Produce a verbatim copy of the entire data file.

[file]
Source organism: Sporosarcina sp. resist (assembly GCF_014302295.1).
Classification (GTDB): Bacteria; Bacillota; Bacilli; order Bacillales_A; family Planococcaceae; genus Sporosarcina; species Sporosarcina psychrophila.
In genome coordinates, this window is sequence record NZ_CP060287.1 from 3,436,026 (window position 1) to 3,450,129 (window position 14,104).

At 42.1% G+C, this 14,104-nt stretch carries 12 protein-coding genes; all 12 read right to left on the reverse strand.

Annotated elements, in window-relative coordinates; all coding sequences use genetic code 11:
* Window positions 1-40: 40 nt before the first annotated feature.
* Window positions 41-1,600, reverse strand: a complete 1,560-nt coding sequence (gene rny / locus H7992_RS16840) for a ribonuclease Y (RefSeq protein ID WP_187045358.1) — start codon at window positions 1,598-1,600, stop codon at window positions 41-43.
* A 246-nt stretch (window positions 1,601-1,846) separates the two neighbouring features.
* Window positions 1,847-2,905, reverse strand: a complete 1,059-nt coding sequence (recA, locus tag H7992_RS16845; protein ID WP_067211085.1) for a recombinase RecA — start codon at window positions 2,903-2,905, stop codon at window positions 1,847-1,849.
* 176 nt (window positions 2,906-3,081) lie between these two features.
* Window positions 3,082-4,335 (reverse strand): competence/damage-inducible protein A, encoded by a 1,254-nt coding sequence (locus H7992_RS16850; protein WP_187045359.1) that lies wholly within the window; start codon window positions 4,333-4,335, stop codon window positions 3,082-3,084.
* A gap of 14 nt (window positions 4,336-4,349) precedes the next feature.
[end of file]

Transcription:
Source organism: Sporosarcina sp. resist (assembly GCF_014302295.1).
Classification (GTDB): Bacteria; Bacillota; Bacilli; order Bacillales_A; family Planococcaceae; genus Sporosarcina; species Sporosarcina psychrophila.
In genome coordinates, this window is sequence record NZ_CP060287.1 from 3,436,026 (window position 1) to 3,450,129 (window position 14,104).

At 42.1% G+C, this 14,104-nt stretch carries 12 protein-coding genes; all 12 read right to left on the reverse strand.

Annotated elements, in window-relative coordinates; all coding sequences use genetic code 11:
* Window positions 1-40: 40 nt before the first annotated feature.
* Window positions 41-1,600, reverse strand: a complete 1,560-nt coding sequence (gene rny / locus H7992_RS16840) for a ribonuclease Y (RefSeq protein ID WP_187045358.1) — start codon at window positions 1,598-1,600, stop codon at window positions 41-43.
* A 246-nt stretch (window positions 1,601-1,846) separates the two neighbouring features.
* Window positions 1,847-2,905, reverse strand: a complete 1,059-nt coding sequence (recA, locus tag H7992_RS16845; protein ID WP_067211085.1) for a recombinase RecA — start codon at window positions 2,903-2,905, stop codon at window positions 1,847-1,849.
* 176 nt (window positions 2,906-3,081) lie between these two features.
* Window positions 3,082-4,335 (reverse strand): competence/damage-inducible protein A, encoded by a 1,254-nt coding sequence (locus H7992_RS16850; protein WP_187045359.1) that lies wholly within the window; start codon window positions 4,333-4,335, stop codon window positions 3,082-3,084.
* A gap of 14 nt (window positions 4,336-4,349) precedes the next feature.